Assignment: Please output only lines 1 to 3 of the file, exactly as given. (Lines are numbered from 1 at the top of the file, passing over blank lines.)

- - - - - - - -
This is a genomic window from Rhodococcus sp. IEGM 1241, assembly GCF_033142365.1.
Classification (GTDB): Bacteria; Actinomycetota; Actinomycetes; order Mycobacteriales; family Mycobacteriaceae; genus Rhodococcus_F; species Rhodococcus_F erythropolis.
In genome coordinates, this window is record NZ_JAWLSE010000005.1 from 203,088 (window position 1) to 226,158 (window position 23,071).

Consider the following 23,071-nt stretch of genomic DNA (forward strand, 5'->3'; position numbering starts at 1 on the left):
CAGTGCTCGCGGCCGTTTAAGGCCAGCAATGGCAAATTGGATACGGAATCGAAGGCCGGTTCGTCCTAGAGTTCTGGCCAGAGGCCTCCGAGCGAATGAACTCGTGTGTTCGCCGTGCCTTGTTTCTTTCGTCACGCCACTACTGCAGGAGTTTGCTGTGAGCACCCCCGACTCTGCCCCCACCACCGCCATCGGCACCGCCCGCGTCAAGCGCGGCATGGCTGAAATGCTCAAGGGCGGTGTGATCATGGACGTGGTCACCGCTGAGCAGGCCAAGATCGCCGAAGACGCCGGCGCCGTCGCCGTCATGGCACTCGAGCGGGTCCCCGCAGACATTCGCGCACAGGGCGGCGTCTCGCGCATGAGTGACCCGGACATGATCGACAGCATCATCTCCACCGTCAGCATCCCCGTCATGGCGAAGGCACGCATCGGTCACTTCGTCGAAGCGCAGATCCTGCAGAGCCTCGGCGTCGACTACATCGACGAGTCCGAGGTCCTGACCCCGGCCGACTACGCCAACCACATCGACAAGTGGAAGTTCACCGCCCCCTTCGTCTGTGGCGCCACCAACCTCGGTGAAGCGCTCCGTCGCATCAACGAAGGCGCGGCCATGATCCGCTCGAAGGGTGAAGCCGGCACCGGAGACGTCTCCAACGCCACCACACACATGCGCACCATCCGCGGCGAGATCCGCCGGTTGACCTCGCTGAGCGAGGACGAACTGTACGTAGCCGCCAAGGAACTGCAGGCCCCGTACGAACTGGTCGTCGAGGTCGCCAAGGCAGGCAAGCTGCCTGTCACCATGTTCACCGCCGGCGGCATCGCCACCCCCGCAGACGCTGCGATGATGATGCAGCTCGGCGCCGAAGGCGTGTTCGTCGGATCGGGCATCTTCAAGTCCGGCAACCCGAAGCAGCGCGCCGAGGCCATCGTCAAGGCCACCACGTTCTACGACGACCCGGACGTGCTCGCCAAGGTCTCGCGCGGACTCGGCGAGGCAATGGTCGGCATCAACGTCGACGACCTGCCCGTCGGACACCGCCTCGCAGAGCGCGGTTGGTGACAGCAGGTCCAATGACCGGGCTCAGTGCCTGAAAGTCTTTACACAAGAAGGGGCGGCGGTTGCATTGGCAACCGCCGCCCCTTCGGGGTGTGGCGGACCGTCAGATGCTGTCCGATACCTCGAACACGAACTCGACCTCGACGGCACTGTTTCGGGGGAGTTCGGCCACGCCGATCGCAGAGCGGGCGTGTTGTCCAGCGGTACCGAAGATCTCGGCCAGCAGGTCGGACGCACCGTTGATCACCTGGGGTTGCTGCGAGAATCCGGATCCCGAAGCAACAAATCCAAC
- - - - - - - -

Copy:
This is a genomic window from Rhodococcus sp. IEGM 1241, assembly GCF_033142365.1.
Classification (GTDB): Bacteria; Actinomycetota; Actinomycetes; order Mycobacteriales; family Mycobacteriaceae; genus Rhodococcus_F; species Rhodococcus_F erythropolis.
In genome coordinates, this window is record NZ_JAWLSE010000005.1 from 203,088 (window position 1) to 226,158 (window position 23,071).